SACAD: John Heinrichs Scholarly and Creative Activity Days


Non-empirical Undergraduate


While major changes to chromosomal form is generally deleterious, karyotypes are not static. Major chromosomal rearrangements contribute to genetic isolation and divergence within and between species. As mechanisms that drive these divergences have not been fully elucidated. We hypothesize that meiotic drive, ie. bias transmission from parent to offspring, has contributed to the reshaping of karyotypes. Drosophila americana and Drosophila novamexicana are sister species that are an excellent model to study such evolutionary forces. Since diverging from D. novamexicana, D. americana has had two major chromosomal rearrangements: centromere fusions between the 2nd and 3rd chromosomes and the X and 4th chromosome. The X-4 chromosome has remained polymorphic. It is found in a latitudinal gradient along the Mississippi River. Northern populations contain more of the fused arrangement while southern populations have more of the unfused arrangement. With meiotic drive favoring the X-4 chromosome, it should fix in the population. There are two leading hypotheses explaining the polymorphic nature of the X-4 fused chromosome. First, the meiotic drive is only activated in times of stress, which is more consistent in Northern populations. Second, Meiotic drive occurs in all flies, but selection against the fused X-4 chromosome is high in climates that are more associated with the Southern United States. This study was intended to identify if increased temperature affects meiotic drive. We measured inheritance patterns from heterozygous females to offspring at an increased temperature. Then the offspring’s DNA was extracted. PCR and Gel electrophoresis was done to identify which chromosome was inherited.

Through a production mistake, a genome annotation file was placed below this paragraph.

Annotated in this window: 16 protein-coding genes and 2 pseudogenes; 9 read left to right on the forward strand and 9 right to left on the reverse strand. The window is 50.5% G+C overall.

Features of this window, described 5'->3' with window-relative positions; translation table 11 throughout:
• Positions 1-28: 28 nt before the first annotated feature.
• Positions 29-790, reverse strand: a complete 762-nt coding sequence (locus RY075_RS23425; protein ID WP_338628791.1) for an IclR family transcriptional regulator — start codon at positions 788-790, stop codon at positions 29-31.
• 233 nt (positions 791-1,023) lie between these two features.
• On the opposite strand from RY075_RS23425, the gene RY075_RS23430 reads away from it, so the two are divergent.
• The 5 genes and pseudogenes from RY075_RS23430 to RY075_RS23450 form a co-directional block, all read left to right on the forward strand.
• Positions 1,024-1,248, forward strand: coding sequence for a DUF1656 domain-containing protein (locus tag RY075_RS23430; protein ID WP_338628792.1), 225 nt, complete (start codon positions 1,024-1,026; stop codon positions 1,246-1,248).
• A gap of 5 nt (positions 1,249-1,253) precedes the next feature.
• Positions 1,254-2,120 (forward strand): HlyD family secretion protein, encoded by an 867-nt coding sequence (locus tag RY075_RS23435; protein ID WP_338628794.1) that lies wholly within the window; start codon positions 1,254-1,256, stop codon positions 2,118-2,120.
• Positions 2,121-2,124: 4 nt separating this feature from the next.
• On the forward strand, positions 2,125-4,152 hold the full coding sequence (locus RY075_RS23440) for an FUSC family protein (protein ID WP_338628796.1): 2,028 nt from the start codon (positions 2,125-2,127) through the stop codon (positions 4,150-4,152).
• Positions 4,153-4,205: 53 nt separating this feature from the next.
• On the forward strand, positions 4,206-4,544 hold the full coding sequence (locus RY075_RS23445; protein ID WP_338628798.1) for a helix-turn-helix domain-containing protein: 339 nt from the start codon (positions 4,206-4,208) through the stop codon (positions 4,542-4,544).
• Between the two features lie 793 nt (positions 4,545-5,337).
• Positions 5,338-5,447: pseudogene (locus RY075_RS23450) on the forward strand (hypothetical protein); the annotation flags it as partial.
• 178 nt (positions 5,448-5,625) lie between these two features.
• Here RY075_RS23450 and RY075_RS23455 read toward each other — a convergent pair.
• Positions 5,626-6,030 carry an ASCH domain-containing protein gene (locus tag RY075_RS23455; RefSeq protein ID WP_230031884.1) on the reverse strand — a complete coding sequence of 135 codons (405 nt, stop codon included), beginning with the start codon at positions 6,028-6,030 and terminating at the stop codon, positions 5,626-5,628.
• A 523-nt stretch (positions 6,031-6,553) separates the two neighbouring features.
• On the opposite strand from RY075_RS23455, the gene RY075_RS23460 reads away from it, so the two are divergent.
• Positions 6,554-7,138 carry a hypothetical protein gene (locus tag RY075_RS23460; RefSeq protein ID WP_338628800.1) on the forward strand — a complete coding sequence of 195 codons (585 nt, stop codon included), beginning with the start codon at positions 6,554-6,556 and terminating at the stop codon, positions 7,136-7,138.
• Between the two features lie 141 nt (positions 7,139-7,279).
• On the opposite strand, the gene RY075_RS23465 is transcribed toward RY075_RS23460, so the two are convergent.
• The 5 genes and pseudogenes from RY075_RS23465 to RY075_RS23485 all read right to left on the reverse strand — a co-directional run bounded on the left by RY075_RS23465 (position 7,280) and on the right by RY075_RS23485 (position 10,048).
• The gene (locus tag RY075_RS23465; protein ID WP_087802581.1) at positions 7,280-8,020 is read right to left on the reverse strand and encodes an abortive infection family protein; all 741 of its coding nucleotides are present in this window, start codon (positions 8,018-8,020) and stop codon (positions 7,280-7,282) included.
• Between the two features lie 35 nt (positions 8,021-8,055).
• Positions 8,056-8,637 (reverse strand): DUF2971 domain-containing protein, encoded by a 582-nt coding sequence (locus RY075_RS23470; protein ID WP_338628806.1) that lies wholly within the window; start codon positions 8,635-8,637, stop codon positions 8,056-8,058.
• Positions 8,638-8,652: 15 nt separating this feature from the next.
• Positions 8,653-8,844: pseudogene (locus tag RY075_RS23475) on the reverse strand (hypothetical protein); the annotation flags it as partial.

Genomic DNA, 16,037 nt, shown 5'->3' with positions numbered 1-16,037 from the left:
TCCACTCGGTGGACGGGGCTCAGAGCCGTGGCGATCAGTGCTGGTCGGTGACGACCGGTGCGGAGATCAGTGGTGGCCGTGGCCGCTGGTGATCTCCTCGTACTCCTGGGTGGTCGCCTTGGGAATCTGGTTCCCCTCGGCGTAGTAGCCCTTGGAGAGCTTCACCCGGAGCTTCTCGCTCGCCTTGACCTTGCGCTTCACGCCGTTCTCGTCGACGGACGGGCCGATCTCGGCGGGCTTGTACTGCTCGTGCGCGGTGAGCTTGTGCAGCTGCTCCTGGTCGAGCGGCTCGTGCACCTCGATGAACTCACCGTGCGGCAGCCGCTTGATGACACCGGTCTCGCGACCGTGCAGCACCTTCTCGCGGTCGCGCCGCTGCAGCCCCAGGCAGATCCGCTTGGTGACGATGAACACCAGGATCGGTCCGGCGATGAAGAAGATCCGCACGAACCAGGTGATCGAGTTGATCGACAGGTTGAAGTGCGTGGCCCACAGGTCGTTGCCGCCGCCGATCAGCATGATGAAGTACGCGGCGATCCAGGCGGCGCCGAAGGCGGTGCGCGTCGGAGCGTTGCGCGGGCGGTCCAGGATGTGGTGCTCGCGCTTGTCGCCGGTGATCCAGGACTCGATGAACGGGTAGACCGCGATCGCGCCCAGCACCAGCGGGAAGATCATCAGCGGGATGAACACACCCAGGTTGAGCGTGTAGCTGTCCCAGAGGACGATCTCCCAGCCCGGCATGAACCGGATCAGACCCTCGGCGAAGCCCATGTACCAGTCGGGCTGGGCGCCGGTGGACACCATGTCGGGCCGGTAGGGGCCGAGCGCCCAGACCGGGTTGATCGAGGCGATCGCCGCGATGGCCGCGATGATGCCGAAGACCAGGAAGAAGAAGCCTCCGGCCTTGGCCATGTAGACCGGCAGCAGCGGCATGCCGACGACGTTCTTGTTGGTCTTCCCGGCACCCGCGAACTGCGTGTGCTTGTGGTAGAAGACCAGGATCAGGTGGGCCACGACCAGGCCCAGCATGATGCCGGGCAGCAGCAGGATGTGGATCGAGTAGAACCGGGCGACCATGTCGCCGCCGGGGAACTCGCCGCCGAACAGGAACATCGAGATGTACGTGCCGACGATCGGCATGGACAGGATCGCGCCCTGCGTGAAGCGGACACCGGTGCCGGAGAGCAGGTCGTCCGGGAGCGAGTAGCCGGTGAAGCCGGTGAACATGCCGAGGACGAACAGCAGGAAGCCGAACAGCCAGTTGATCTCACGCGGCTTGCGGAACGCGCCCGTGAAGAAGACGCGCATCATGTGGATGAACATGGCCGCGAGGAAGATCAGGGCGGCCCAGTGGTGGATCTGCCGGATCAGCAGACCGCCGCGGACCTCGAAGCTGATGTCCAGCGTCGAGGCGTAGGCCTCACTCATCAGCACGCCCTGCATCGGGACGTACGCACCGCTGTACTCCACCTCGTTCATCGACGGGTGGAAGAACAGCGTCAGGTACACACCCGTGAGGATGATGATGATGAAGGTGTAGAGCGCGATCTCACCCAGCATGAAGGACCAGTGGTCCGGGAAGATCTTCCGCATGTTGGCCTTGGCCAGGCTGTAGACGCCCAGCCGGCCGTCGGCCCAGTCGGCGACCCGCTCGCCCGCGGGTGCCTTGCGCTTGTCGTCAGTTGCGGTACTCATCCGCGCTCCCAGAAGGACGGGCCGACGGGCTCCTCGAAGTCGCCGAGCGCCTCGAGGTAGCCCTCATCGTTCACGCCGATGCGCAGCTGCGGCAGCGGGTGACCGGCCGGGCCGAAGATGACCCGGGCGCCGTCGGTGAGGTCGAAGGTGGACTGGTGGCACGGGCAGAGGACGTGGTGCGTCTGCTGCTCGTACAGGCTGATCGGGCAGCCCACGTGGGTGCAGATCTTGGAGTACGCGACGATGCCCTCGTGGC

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online only poster




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